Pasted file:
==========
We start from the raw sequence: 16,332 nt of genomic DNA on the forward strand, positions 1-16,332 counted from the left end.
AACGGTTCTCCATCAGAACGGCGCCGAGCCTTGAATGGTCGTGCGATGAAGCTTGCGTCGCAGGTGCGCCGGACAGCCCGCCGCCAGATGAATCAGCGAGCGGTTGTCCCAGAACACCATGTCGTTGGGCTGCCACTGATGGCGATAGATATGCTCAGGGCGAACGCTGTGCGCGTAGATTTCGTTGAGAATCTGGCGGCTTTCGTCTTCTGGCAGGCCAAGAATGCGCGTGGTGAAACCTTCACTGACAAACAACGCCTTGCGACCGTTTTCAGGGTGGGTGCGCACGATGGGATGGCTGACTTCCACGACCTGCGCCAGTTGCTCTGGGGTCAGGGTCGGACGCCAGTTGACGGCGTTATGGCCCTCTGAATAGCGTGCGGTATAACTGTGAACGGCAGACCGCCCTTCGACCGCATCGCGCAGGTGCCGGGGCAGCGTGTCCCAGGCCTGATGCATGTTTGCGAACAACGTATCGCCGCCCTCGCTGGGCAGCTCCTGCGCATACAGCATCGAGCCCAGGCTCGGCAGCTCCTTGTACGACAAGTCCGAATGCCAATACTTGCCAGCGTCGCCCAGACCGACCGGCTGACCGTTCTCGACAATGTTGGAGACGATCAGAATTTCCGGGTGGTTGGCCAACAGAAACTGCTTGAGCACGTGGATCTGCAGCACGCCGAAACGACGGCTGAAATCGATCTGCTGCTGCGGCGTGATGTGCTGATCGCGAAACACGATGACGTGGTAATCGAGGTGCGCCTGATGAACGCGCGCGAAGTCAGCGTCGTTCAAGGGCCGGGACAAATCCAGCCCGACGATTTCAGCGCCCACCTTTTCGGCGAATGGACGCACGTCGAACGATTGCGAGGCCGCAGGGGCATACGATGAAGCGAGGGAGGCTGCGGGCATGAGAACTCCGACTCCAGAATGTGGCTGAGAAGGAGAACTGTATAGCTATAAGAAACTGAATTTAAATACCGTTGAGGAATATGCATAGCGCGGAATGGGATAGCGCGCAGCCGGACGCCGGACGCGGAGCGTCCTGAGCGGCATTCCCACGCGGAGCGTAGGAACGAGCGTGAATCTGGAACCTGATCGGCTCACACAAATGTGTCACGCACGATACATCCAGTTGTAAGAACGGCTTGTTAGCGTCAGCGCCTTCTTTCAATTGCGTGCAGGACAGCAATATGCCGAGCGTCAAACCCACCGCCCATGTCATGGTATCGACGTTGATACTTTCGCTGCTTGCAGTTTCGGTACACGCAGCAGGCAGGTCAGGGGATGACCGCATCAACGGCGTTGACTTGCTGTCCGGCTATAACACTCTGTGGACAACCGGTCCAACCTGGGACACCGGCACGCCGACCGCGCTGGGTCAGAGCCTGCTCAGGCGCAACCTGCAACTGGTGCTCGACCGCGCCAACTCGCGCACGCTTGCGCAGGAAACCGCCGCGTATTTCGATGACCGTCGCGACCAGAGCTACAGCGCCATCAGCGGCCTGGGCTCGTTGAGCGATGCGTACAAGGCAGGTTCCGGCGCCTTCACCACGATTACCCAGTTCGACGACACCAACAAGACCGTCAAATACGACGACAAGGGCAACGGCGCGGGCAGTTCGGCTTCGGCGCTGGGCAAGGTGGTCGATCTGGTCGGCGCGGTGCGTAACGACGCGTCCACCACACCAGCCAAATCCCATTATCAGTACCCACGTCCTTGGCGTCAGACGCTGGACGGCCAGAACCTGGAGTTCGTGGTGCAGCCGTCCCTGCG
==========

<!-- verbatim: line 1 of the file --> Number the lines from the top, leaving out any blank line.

We start from the raw sequence: 16,332 nt of genomic DNA on the forward strand, positions 1-16,332 counted from the left end.